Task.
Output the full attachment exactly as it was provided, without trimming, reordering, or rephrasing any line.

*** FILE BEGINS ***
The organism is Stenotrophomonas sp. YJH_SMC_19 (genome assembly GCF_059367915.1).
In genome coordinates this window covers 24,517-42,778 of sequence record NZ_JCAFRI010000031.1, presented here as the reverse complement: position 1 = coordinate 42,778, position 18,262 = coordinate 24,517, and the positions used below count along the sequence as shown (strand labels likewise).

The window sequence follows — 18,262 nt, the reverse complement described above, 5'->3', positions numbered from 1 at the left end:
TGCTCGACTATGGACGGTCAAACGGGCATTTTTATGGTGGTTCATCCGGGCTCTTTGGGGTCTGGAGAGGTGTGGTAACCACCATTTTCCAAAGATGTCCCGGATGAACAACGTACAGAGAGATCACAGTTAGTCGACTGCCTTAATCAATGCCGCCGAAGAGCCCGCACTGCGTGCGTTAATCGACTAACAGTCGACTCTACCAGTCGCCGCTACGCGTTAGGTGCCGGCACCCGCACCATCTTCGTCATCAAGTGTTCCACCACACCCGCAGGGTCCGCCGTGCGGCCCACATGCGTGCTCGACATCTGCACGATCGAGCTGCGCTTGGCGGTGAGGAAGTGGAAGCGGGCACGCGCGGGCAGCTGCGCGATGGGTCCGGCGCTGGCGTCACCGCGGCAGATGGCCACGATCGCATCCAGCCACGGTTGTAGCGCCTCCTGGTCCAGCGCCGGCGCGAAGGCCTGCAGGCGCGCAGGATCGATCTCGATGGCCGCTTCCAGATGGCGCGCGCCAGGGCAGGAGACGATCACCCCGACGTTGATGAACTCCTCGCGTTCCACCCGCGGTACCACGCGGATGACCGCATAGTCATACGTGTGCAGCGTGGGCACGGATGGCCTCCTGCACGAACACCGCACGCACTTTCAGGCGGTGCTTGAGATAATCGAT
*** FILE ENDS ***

The organism is Stenotrophomonas sp. YJH_SMC_19 (genome assembly GCF_059367915.1).
In genome coordinates this window covers 24,517-42,778 of sequence record NZ_JCAFRI010000031.1, presented here as the reverse complement: position 1 = coordinate 42,778, position 18,262 = coordinate 24,517, and the positions used below count along the sequence as shown (strand labels likewise).

The window sequence follows — 18,262 nt, the reverse complement described above, 5'->3', positions numbered from 1 at the left end:
TGCTCGACTATGGACGGTCAAACGGGCATTTTTATGGTGGTTCATCCGGGCTCTTTGGGGTCTGGAGAGGTGTGGTAACCACCATTTTCCAAAGATGTCCCGGATGAACAACGTACAGAGAGATCACAGTTAGTCGACTGCCTTAATCAATGCCGCCGAAGAGCCCGCACTGCGTGCGTTAATCGACTAACAGTCGACTCTACCAGTCGCCGCTACGCGTTAGGTGCCGGCACCCGCACCATCTTCGTCATCAAGTGTTCCACCACACCCGCAGGGTCCGCCGTGCGGCCCACATGCGTGCTCGACATCTGCACGATCGAGCTGCGCTTGGCGGTGAGGAAGTGGAAGCGGGCACGCGCGGGCAGCTGCGCGATGGGTCCGGCGCTGGCGTCACCGCGGCAGATGGCCACGATCGCATCCAGCCACGGTTGTAGCGCCTCCTGGTCCAGCGCCGGCGCGAAGGCCTGCAGGCGCGCAGGATCGATCTCGATGGCCGCTTCCAGATGGCGCGCGCCAGGGCAGGAGACGATCACCCCGACGTTGATGAACTCCTCGCGTTCCACCCGCGGTACCACGCGGATGACCGCATAGTCATACGTGTGCAGCGTGGGCACGGATGGCCTCCTGCACGAACACCGCACGCACTTTCAGGCGGTGCTTGAGATAATCGAT